The Rise of Holiday Homes vs. Buy-to-Let Mortgages
With a rise in staycation tourism, many people looking to top-up their wages or pensions are investing in holiday homes, with the number of people choosing a self-catering holiday in the UK rising from 6.22 million to 7.23 million between 2015 and 2017 alone. With the recent fall in the value of the pound due to Brexit uncertainty and coronavirus panic, the holiday home market is set to increase further in popularity – but why are holiday homes becoming more popular than buy-to-let mortgages?
Choosing a holiday home
A holiday home acts as not only a great source of income but is a second home for you and your loved ones. Due to the high turnover of tenants in holiday homes, short stays are the key selling point that attracts visitors to staycations. Due to this, holiday homeowners can expect to earn £22,000 on average per year according to one report, and even more during peak times and in sought-after holiday locations, such as luxury Lake District cottages that are extremely popular among walkers and outdoorsy travellers, among other picturesque holiday hotspots.
A holiday home must be available for letting as a furnished holiday home for at least 210 days per year. This leaves a third of the year (22 weeks) for you to enjoy, refurbish or renovate your holiday home. Many holiday home letters choose to keep it on the market all year round, particularly during peak times, and block out weeks to enjoy their own holiday there, which can be a bonus of choosing this mortgage type.
Not only this, but holiday homes are entitled to tax relief. Some of these benefits include claims for Capital Gains Tax reliefs for traders, entitlement to plant and machinery capital allowances for items such as furniture, equipment and fixtures and profits from your holiday home earnings counting towards pension purposes.
Buy-to-let is appealing to more buyers due to the low-interest rates for savings and strong demand for rental properties from young people who are struggling to get onto the property ladder themselves.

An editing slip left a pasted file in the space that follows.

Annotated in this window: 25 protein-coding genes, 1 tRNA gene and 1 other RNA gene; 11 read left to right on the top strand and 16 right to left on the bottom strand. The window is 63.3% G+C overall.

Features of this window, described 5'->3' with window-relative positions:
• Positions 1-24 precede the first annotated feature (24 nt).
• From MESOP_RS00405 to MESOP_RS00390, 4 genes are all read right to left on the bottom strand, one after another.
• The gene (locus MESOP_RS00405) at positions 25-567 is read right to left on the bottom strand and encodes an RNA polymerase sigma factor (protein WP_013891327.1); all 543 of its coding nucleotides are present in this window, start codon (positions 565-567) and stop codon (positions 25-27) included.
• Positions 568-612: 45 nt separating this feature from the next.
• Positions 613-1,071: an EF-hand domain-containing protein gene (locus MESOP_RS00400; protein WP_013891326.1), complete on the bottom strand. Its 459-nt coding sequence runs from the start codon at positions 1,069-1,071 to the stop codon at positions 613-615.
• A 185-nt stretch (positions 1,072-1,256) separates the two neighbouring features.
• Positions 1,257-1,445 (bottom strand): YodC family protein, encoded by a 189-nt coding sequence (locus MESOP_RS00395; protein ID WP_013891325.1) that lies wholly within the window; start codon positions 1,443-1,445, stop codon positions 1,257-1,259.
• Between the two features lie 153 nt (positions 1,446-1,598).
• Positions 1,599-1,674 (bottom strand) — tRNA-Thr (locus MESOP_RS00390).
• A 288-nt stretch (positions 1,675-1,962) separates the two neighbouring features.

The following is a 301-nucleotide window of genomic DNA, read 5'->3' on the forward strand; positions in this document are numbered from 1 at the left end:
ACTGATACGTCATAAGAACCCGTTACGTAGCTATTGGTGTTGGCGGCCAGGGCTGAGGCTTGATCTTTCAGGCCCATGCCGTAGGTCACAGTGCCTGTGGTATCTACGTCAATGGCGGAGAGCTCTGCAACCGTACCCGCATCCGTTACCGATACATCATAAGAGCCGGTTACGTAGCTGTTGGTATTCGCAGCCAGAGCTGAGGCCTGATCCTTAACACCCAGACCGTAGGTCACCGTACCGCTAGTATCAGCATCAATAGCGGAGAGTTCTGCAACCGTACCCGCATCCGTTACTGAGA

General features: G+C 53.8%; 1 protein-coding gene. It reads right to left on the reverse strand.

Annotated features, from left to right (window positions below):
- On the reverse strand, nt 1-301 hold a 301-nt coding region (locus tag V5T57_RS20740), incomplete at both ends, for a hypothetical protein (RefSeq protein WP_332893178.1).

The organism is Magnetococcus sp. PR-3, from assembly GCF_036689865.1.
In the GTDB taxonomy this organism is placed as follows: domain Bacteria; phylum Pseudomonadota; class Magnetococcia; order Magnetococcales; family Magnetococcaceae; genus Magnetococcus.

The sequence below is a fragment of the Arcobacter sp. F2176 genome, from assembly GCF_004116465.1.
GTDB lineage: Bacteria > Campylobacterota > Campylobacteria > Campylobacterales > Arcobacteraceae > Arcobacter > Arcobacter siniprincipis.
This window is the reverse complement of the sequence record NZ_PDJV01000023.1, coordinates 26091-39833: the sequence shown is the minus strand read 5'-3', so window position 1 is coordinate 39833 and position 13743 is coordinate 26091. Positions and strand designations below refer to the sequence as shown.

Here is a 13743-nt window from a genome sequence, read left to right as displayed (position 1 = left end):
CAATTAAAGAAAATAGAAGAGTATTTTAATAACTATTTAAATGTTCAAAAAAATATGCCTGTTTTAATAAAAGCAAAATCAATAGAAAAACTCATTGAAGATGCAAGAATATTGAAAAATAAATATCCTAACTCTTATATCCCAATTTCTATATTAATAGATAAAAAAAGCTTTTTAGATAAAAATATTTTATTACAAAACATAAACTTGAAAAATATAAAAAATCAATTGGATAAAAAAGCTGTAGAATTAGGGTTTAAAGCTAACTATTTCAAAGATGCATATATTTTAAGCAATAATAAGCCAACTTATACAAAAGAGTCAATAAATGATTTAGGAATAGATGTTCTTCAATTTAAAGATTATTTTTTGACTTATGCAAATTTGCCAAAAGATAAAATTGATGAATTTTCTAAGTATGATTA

Buy-to-let (BTL) mortgages are a great investment for those who wish to own a property and rent it out for additional income for long-term tenants rather than as a place to live. The rules around BTLs are similar to a regular mortgage, however, several key differences should be considered if a buy-to-let property interests you. Buy-to-let is appealing to more buyers due to the low-interest rates for savings and strong demand for rental properties from young people who are struggling to get onto the property ladder themselves.
However, some points to consider before choosing between a holiday home and buy-to-let are:
- The fees tend to be much higher – most mortgages for buy-to-lets require deposits of between 25% and 40%
- Interest rates on buy-to-let mortgages are usually higher
- Most BTL mortgages are interest-only and you must repay the original loan in full
Why are holiday homes on the rise?
Holiday homes have many positives pushing their favourability, such as ROI and growing staycation popularity. In addition to this, holiday homes can be rented out for far more money than you could a normal rental property due to the high turnover. This means that over the year you could generate a much bigger income depending on the amount of business taken on, leaving a holiday home much more flexible than a buy-to-let mortgage.
Furnished holiday lets are also taxed differently than buy-to-lets. They are classed as a business which means you can still claim tax relief on mortgage interest which is appealing to the mass market. In contrast, that relief is being reduced on buy-to-let properties, which is something to consider within the ever-changing market.